Operating speed of an induction motor depends on the input power frequency and the number of magnetic poles in the motor.
The synchronous speed for an electric induction motor is determined by
- the power supply frequency, and
- the number of poles in the motor winding.
The synchronous speed can be calculated as:
n = f (2 / p) 60 (1)
n = shaft rotation speed (rev/min, rpm)
p = number of poles
Note - an induction motor will never reach its synchronous speed. If it did - the rotor would appear to be stationary to the rotating stator field since it would rotate with the same speed. With no relative motion between stator and rotor field no voltage will be induced in the motor. The speed of an induction motor is therefore limited to a speed below synchronous speed and the difference between synchronous speed and actual speed is called slip.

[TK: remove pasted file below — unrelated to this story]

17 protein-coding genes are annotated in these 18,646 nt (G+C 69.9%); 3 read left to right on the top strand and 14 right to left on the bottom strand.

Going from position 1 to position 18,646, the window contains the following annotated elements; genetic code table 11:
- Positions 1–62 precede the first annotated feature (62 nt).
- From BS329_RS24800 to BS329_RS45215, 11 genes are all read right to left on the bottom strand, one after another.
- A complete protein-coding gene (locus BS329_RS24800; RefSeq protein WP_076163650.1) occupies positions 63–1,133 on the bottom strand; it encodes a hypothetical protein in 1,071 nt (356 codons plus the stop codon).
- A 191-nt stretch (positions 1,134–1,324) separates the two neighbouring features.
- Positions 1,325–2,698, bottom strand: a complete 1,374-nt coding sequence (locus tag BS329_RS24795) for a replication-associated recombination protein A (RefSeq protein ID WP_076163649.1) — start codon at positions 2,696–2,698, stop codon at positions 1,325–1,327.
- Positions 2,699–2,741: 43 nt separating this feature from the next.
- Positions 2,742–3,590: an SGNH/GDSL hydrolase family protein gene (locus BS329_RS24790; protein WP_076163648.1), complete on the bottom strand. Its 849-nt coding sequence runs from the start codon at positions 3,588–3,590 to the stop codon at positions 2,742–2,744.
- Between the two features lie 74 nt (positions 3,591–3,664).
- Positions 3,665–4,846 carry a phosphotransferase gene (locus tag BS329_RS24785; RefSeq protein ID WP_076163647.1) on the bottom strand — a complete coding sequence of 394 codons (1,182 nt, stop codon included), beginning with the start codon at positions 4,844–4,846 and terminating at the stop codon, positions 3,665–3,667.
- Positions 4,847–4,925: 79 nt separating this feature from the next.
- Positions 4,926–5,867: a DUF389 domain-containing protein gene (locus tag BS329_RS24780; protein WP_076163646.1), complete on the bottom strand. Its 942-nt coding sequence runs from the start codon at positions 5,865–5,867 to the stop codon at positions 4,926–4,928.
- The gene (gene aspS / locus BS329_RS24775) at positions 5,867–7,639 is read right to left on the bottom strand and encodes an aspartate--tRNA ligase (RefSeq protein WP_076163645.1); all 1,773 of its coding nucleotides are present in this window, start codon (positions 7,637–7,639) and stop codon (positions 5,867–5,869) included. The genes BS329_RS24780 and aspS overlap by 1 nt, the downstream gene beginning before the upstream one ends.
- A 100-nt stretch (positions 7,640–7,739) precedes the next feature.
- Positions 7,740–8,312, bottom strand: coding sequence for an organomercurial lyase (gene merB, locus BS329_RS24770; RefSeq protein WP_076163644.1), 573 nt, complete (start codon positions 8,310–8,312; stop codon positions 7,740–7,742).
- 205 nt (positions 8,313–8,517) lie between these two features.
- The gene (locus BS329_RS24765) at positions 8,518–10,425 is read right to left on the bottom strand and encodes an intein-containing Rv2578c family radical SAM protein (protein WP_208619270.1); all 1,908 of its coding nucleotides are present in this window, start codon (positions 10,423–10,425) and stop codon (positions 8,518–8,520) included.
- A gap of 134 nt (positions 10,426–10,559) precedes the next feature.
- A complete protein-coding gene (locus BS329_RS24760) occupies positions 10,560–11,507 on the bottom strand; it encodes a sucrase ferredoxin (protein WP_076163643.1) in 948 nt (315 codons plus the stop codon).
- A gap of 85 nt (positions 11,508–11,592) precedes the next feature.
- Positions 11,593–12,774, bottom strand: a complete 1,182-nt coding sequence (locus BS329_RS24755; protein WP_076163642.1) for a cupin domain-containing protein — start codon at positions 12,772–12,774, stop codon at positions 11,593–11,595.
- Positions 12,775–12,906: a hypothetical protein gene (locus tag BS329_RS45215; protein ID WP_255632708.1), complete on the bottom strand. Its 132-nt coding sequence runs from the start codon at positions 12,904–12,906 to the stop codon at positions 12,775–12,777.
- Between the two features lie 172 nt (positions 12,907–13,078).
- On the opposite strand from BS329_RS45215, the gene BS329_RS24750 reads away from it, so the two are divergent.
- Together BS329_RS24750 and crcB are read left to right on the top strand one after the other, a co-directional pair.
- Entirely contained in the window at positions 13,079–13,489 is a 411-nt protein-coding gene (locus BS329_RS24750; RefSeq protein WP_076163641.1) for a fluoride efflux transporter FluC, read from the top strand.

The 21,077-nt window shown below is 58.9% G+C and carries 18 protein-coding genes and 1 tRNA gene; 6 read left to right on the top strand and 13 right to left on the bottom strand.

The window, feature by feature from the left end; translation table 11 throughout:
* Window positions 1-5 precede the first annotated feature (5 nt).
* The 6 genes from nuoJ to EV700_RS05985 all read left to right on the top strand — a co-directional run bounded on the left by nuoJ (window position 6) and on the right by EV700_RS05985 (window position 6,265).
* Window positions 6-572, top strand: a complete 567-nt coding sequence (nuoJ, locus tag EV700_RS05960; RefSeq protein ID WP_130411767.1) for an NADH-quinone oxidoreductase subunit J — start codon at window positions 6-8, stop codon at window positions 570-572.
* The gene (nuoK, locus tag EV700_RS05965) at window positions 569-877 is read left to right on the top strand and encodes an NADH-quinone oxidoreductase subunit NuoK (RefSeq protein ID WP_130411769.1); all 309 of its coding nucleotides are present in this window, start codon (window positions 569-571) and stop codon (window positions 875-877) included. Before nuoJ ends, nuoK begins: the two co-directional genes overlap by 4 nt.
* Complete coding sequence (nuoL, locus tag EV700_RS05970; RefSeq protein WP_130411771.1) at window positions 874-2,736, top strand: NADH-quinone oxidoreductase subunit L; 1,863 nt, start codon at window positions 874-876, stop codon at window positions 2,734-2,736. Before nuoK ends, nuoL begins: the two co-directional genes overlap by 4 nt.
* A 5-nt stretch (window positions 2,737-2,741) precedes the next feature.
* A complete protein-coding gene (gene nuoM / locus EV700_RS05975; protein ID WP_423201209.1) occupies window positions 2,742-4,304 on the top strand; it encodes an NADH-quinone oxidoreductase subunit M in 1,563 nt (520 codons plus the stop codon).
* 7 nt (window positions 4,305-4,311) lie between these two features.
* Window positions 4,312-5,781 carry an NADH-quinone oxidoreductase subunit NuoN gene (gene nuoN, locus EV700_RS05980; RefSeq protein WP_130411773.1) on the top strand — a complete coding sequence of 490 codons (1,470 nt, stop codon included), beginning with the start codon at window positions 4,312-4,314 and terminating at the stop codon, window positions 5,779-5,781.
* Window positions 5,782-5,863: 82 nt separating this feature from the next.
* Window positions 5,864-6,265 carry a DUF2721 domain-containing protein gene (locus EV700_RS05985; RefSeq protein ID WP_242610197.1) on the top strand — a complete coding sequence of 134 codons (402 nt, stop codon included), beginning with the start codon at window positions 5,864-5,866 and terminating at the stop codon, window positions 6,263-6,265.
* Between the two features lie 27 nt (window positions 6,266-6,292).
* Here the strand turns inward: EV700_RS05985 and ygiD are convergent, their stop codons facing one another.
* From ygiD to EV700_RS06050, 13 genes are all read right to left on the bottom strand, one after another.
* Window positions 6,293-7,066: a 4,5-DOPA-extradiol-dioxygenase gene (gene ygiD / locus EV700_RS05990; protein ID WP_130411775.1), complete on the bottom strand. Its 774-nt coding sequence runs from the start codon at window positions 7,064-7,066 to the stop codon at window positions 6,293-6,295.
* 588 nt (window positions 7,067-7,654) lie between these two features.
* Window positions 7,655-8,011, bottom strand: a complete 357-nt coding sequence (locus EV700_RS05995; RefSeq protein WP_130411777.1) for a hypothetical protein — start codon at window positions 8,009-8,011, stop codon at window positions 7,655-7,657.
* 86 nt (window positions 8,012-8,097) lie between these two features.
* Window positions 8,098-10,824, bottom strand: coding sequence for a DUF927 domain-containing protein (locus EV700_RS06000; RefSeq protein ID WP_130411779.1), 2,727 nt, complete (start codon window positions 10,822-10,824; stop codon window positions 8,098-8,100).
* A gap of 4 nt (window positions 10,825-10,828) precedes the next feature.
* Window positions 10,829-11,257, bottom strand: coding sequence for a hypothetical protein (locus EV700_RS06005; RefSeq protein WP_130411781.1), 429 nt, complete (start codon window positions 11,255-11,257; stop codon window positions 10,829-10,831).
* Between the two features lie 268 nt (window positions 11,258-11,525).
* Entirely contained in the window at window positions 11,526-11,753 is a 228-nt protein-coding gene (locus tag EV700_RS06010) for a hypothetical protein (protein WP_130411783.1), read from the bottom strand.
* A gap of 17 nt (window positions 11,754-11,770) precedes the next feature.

Example - Synchronous Speed of Electric Motor with Two Poles
A motor with two poles is supplied with power with frequency 50 Hz (1/s). The rotation speed can be calculated as
n = (50 1/s) (2 / 2) (60 s/min)
= 3000 rpm (1/min)
Synchronous rotation speed at different frequencies and number of poles
|Shaft rotation - n - (rev/min, rpm)|
- f -
|Number of poles - p -|
- Motors designed for 50 Hz are most common outside U.S
- Motors designed for 60 Hz are most common in U.S
Variable Frequency Drive
A variable frequency drive modulates the speed of an electrical motor by changing the frequency of the power supply.